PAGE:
Jan. 27, 2010
NUsports.com special contributor Skip Myslenski profiles Northwestern men's basketball player Luka Mirkovic. The sophomore center grew up in the war-torn country of Serbia and has found his way to Northwestern University, the United States and a better way of life.
It was the boy's 10th birthday and there were his friends, so many of his friends, gathered at his parents' home in the capital city of Belgrade. It was an occasion for joy, for festivities, for high spirits and celebration, but then again they came, cutting through the night, the sirens wailing, whining, warning that once more the bombers were on their way.
F-16s. F-18s. CF-18s. F-117A Nighthawks. F-16C Fighting Falcons. Any of them or all of them or some other brand of faceless killer was now roaring through this night, Day 65 of NATO's bombing of the Federal Republic of Yugoslavia. ("Operation Noble Anvil" was the United States' name for this action.) There were, said later reports, 792 missions flown on this evening and the destruction they rained knocked out a pair of power distribution stations in Belgrade and left much of it in darkness.
It was no wonder, then, no wonder at all that those parents came running when the sirens first sounded, came running to the birthday party and collected their kids and scurried away with them to the safety of their own homes. "Everyone had to leave," remembers 'Cat center Luka Mirkovic, the man who was that boy who had his celebration postponed by bombs.
Now he pauses and then softly, so softly, he adds: "That kind of stuck with me."
It was now, when he was 10, that Luka Mirkovic first picked up a basketball and began the journey that has delivered him to Evanston, where he plays such a vital role for the aspiring and surprising 'Cats. Until then, not surprisingly, he concentrated on soccer, a fun endeavor that all his friends also enjoyed. But now came some intervention by his dad Aleksandar, who is 6-foot-6, and his mom Dragana, who herself is 5-foot-11.
"My parents realized I would be really tall. They said why don't you go play basketball," he recalls. "It was a good way for me to get off the streets. It's pretty bad in Serbia right now, so it's very easy for young people to not be on the right path. They told me I should play basketball. I picked it up and really liked it."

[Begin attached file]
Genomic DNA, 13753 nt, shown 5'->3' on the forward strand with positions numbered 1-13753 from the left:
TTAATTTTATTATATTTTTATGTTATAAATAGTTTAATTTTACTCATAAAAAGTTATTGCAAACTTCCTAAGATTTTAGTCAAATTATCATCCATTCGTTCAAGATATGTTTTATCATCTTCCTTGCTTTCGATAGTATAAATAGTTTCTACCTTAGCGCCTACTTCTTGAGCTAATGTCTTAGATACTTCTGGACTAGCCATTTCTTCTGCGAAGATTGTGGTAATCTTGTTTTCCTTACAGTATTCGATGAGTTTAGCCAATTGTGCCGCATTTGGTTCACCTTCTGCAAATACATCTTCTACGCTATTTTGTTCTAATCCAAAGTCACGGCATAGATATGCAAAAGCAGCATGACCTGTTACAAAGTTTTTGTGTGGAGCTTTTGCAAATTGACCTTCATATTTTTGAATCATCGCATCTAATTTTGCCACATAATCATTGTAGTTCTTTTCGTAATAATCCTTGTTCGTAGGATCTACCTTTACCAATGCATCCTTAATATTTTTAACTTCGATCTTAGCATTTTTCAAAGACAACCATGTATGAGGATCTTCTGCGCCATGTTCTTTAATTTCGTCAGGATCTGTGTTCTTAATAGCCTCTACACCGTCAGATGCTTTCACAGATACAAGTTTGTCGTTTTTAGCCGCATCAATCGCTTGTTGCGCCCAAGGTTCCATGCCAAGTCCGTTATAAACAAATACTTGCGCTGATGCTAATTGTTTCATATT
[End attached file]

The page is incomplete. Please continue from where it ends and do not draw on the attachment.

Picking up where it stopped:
Now, as is common in Europe, he began working on the game's fundamentals, his practice times filled with basics like dribbling and passing and shooting. He mastered them all, mastered them as a he grew, and by the time he was a junior in high school, he was already munificently skilled and a looming 6-foot-11. It was at this time too, he says, that "I realized I couldn't play basketball forever, so I needed to get an education.
"I started following NCAA basketball. I started thinking of coming to the United States, playing ball and also getting an education. I figured I wanted to come to the United States one year before college so I can get used to the life, the culture, school, basketball. I thought it would be a lot easier to do it that way."
NATO's operation would last for nearly three months, from late in March of 1999 to the first part of June, and in that time the group's planes would fly over 38,000 combat missions. Rarely, then, would a Belgrade night pass without the intrusion of sirens, those sirens that would interrupt a boy off enjoying his favorite game. "I remember, about eight or nine p.m., they would go off," says Mirkovic, his tone again soft, his face a wistful mask.